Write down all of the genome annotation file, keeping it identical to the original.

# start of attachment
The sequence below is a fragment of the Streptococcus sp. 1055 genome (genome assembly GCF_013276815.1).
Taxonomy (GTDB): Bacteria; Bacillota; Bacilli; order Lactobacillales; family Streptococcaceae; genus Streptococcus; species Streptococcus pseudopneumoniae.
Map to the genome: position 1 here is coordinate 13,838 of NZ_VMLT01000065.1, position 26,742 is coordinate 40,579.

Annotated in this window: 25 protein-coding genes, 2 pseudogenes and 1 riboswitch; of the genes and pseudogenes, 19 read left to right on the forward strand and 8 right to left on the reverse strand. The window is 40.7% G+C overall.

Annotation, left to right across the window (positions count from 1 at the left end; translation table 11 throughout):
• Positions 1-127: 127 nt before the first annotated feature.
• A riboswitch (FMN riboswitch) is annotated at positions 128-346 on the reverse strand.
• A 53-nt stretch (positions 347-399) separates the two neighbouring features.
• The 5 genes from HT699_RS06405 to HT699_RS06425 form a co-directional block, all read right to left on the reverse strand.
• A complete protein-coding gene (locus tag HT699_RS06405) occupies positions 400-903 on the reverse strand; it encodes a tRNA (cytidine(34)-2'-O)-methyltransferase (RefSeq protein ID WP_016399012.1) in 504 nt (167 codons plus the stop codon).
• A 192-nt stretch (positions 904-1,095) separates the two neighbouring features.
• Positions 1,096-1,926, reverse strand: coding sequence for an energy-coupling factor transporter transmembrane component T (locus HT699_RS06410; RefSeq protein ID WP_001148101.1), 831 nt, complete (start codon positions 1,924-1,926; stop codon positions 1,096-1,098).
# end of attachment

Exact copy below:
The sequence below is a fragment of the Streptococcus sp. 1055 genome (genome assembly GCF_013276815.1).
Taxonomy (GTDB): Bacteria; Bacillota; Bacilli; order Lactobacillales; family Streptococcaceae; genus Streptococcus; species Streptococcus pseudopneumoniae.
Map to the genome: position 1 here is coordinate 13,838 of NZ_VMLT01000065.1, position 26,742 is coordinate 40,579.

Annotated in this window: 25 protein-coding genes, 2 pseudogenes and 1 riboswitch; of the genes and pseudogenes, 19 read left to right on the forward strand and 8 right to left on the reverse strand. The window is 40.7% G+C overall.

Annotation, left to right across the window (positions count from 1 at the left end; translation table 11 throughout):
• Positions 1-127: 127 nt before the first annotated feature.
• A riboswitch (FMN riboswitch) is annotated at positions 128-346 on the reverse strand.
• A 53-nt stretch (positions 347-399) separates the two neighbouring features.
• The 5 genes from HT699_RS06405 to HT699_RS06425 form a co-directional block, all read right to left on the reverse strand.
• A complete protein-coding gene (locus tag HT699_RS06405) occupies positions 400-903 on the reverse strand; it encodes a tRNA (cytidine(34)-2'-O)-methyltransferase (RefSeq protein ID WP_016399012.1) in 504 nt (167 codons plus the stop codon).
• A 192-nt stretch (positions 904-1,095) separates the two neighbouring features.
• Positions 1,096-1,926, reverse strand: coding sequence for an energy-coupling factor transporter transmembrane component T (locus HT699_RS06410; RefSeq protein ID WP_001148101.1), 831 nt, complete (start codon positions 1,924-1,926; stop codon positions 1,096-1,098).